TS: So it becomes a matter of exploring what the possibilities might have been?
AH: It’s the standard Aristotelian distinction between history and poetry—history is what has happened and poetry is what might happen. The most important part for me is the means to tell a story. Here is a story I’d like to tell. But story always involves thinking and feeling. Even when writing a nonfiction piece as a story, it does not preclude essayistic thinking.
TS: Your class at Columbia College Chicago focuses on narrative architecture and has attracted both nonfiction and fiction students. What, to you, is narrative architecture and how does it work across the genres?
AH: It has a dual meaning. Both architecture of space as conveyed in narration and stories, how to represent space in narration, and also the way that narration becomes a space unto itself. For instance, we looked at Kafka’s The Trial. The stairs go all the way to the door, the rooms are too small, the courtroom is a courtroom one day then it is a laundry room another day. So the distortion of space is meaningful. The idea is that space in fiction is not just a setting. One of the other books we looked at was Lolita. There is very little representation of space that is not distorted by Humbert’s mind and his compulsive, pathological desires. The hotel becomes a space that exists only in his mind. It’s interesting to me because I’ve always thought that the notion of developing a character is nonsense. That is developing a character as distinct and separate from other aspects of the narrative. My idea is that you develop a narrative space, all elements of it, and in that space, characters can have meaningful actions, or perform meaningful actions. There is no underlying theory [of narrative architecture] that I know of. It was an investigation in the form of a course.
TS: Can it also work for nonfiction?
AH: Consciousness is defined by several characteristics, including narrative—you are able to tell yourself the story of the self in your head and then to others. So your life can be perceived as a narrative. You can be conscious of your past as part of a story that includes your present and will include a future. You imagine your consciousness as a space. Hence, interiority. Consciousness that is ideally active, investigating something in the form of an essay. So, yes it does work. It’s a matter of conceptualization. It’s not a formula or secret. Or a self-help method. I conceptualize narratives as spaces, so that when I write, whether fiction or nonfiction, I delimit a space out of the infinity of possibilities and then I enter that space, and within the space I look around and investigate and write things until something occurs in that space. Then it can be organized or reorganized by way of editing. It also implies, as is often the case in nonlinear writing and nonlinear thinking, that you just spend time there. This is the way I conceptualize my writing. So that when I write a piece about my father’s uncle, it’s both spending time in the space that is delimited by the stories of my father’s uncle that I’ve heard and that I was part of because I’ve met him, but also the space of the Soviet Union concentration camps, which is obviously an imaginary space to me because I’ve never been there. I have to imagine it based on nonfictional data. He talks about the way he was tortured. I imagine the room. He does not describe the room, but I have to imagine that there’s a chair. He sits on the edge of the chair. He cannot sit fully or fall off; he just has to sit on the edge. So you imagine the body and space.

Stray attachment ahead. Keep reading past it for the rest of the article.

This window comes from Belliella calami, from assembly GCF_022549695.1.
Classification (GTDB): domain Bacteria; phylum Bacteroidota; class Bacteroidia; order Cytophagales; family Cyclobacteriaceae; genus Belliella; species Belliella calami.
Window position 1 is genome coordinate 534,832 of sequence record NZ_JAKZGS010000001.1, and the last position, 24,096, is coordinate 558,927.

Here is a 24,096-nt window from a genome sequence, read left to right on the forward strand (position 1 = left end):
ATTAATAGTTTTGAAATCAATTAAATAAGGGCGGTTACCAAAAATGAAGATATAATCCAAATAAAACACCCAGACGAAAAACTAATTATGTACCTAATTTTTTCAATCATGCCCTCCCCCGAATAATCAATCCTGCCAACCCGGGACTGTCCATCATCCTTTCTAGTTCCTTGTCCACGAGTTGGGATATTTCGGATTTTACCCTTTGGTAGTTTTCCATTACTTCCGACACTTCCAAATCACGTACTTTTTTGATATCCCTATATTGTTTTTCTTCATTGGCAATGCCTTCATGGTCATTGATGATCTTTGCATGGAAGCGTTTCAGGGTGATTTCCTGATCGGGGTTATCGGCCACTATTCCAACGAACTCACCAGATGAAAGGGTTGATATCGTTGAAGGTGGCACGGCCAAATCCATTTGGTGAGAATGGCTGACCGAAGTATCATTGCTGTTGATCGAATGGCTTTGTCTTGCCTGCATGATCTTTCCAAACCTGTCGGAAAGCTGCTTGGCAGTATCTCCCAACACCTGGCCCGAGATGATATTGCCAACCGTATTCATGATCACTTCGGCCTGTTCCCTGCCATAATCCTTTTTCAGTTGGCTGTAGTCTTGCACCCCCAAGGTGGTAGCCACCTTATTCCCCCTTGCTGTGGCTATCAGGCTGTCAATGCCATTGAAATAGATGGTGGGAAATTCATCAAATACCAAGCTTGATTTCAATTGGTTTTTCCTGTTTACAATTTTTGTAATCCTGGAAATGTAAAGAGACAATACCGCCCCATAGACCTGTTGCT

TS: So it becomes space in multiple senses of the word.
AH: Right. Space as an organizing or defining concept of the narrative process and that works just as well, as far as I’m concerned, in fiction and nonfiction.
TS: You’ve said one of your goals in teaching is to demystify the writing process, that there is no set bag of tricks. With that in mind, how should the writer approach each new piece? How would you tailor your process to the needs of the story?